PHOENIX — Since the 2020 general election, officials working at Maricopa County's Election Tabulation Center have faced several security threats.
The first came just hours after polls closed in November when protestors made their way inside the usually secure building as ballots were being tabulated. Later, a swarm of protesters gathered outside, where they spent weeks claiming the vote count was fraudulent.
The latest threat was captured on surveillance cameras last week. A group of people attempted to get inside the tabulation center where more than 2.1 million ballots from the 2020 election are still being held.
According to the Maricopa County Elections Department, a woman drove towards the bays behind the building on March 5. Surveillance video shows the woman, who has identified herself online as Staci Burk, taking photos and videos of the open bay doors Friday.
Burk posted several videos on social media pages claiming boxes filled with ballots were visible and accessible to the public.
Surveillance video shows similar activity on March 6.
A group of three are seen approaching, then inspecting items inside dumpsters outside the facility. One man, with the help of a step stool, jumps inside and removes a yellow bag filled with shredded documents. Then, the group attempts to open doors into the building, to no avail.
Burke took to social media after the "dumpster dive" to post photos of shredded documents she claimed were voted ballots from the 2020 general election.
The photos and claims quickly spread, fueling those who continue to cast doubt on Arizona's election results.
Newly elected Recorder Stephen Richer was quick to respond and dispute accusations that election officials tossed ballots ahead of an audit said to be led by the Arizona Senate after GOP lawmakers won a long-fought court battle to review ballots from 2020.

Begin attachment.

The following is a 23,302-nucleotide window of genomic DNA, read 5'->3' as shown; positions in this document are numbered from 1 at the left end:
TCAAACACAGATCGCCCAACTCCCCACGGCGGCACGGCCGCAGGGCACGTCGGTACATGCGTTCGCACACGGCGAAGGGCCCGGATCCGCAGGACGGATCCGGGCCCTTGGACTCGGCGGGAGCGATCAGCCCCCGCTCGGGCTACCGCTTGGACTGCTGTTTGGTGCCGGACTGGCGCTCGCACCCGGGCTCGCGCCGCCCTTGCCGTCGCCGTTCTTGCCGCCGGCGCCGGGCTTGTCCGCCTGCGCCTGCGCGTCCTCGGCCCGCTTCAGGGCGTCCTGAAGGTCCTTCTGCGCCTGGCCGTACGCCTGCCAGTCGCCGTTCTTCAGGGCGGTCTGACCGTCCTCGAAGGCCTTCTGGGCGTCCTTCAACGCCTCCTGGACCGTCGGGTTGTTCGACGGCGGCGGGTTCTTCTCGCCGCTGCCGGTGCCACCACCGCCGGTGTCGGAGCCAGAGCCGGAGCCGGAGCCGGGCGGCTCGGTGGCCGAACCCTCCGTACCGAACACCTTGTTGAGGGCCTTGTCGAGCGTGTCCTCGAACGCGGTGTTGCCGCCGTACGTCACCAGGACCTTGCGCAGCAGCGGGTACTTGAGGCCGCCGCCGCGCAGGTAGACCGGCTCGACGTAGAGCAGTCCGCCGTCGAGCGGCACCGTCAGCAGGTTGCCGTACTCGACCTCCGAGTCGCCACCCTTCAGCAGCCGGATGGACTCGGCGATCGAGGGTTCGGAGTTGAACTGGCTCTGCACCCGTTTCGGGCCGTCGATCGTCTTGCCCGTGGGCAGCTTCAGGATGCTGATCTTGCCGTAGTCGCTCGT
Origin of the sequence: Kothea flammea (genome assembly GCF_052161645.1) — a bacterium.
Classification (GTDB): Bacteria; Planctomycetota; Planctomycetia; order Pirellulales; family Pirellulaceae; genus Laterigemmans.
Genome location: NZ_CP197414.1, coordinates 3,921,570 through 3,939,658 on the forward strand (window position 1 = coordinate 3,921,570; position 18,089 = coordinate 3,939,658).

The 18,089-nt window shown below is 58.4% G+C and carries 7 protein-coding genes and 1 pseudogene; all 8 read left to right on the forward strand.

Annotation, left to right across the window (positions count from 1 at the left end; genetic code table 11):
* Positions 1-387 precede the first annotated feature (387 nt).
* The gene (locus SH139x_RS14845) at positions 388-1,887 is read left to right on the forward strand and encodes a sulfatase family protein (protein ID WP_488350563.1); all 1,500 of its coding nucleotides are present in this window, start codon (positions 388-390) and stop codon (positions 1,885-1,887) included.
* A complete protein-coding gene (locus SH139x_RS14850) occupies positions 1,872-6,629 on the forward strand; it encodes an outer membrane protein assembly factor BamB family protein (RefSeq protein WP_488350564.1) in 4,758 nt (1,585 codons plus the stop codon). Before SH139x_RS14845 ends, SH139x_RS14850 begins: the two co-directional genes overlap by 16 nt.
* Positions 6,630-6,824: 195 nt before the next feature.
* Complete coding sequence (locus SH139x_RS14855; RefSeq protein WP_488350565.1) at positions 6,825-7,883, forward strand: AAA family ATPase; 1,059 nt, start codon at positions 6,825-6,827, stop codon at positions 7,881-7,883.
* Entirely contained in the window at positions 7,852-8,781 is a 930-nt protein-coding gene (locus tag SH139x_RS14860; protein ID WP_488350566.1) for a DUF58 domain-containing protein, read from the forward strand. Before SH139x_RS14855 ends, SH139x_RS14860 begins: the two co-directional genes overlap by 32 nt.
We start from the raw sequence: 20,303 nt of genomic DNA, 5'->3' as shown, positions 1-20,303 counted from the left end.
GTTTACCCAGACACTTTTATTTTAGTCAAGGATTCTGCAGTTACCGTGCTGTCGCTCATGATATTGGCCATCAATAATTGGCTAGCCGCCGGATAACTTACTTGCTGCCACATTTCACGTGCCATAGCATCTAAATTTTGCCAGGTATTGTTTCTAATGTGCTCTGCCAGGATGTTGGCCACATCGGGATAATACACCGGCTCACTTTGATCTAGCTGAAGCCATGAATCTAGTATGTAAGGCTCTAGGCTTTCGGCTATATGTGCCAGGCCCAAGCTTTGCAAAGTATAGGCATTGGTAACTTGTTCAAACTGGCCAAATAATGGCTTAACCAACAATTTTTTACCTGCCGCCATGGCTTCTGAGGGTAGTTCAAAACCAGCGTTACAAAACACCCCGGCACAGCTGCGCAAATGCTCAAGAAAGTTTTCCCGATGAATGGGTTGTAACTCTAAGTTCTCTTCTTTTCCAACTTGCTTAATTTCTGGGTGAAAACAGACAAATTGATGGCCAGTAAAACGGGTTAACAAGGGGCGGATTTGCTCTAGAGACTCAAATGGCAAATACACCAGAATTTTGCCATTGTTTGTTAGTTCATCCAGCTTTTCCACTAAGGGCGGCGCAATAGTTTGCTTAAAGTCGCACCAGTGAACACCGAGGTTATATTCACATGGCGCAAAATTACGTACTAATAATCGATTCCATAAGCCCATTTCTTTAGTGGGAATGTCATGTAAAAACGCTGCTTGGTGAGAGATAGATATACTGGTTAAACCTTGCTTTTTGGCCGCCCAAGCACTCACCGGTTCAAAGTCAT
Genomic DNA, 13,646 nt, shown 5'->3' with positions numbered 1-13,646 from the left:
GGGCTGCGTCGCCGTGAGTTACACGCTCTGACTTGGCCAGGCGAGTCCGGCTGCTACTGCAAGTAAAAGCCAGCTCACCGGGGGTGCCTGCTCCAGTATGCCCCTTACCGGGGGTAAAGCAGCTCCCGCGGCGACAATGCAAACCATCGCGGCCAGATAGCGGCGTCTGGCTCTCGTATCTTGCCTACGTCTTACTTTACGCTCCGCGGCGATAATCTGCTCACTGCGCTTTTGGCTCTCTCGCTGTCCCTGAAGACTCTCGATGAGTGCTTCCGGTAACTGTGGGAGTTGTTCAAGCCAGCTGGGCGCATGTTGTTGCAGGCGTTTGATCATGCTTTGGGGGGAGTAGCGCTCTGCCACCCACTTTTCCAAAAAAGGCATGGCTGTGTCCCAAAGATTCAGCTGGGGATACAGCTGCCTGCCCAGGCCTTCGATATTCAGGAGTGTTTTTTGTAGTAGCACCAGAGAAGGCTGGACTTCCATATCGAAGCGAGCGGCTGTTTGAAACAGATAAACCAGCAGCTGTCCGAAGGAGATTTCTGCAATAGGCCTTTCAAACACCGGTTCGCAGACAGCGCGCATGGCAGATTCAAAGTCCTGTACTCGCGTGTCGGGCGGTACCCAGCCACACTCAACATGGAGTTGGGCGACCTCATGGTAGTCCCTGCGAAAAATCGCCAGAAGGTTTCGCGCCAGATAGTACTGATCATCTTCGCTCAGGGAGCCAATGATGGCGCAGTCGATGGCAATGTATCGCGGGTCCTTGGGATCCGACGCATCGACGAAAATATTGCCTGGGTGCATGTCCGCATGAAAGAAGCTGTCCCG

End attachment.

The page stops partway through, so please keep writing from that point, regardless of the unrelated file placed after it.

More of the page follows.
"None of the ballots stored in the vault have been unsealed or shredded. Not one," said Richer in a statement released Tuesday. "Every single ballot of the 2.1 million November General Election ballots that were tabulated have been held securely and the chain of custody has never been broken... After speaking with the voter registration team, I’ve confirmed that we shred a variety of non-classified documents. In addition, we also destroy deceased voter ballots since they could never be legally tabulated."
Several questions surrounding the security of the building were raised by both the group involved in the incident and those who saw photos posted online. County election administrators say the building has well-established security measures in place protecting sensitive materials inside the facility, including ballots and other election equipment. Still, the group was able to gain access to dumpsters outside the building.
"What we cannot have, and what nobody should be comfortable with, is individuals attempting to break into secure facilities potentially interrupting the legal processes currently underway, as well as an election currently in process for the City of Goodyear," said Richer.
ABC15 reached out to Burk for comment on statements made by election officials in response to the incident but has not received a response.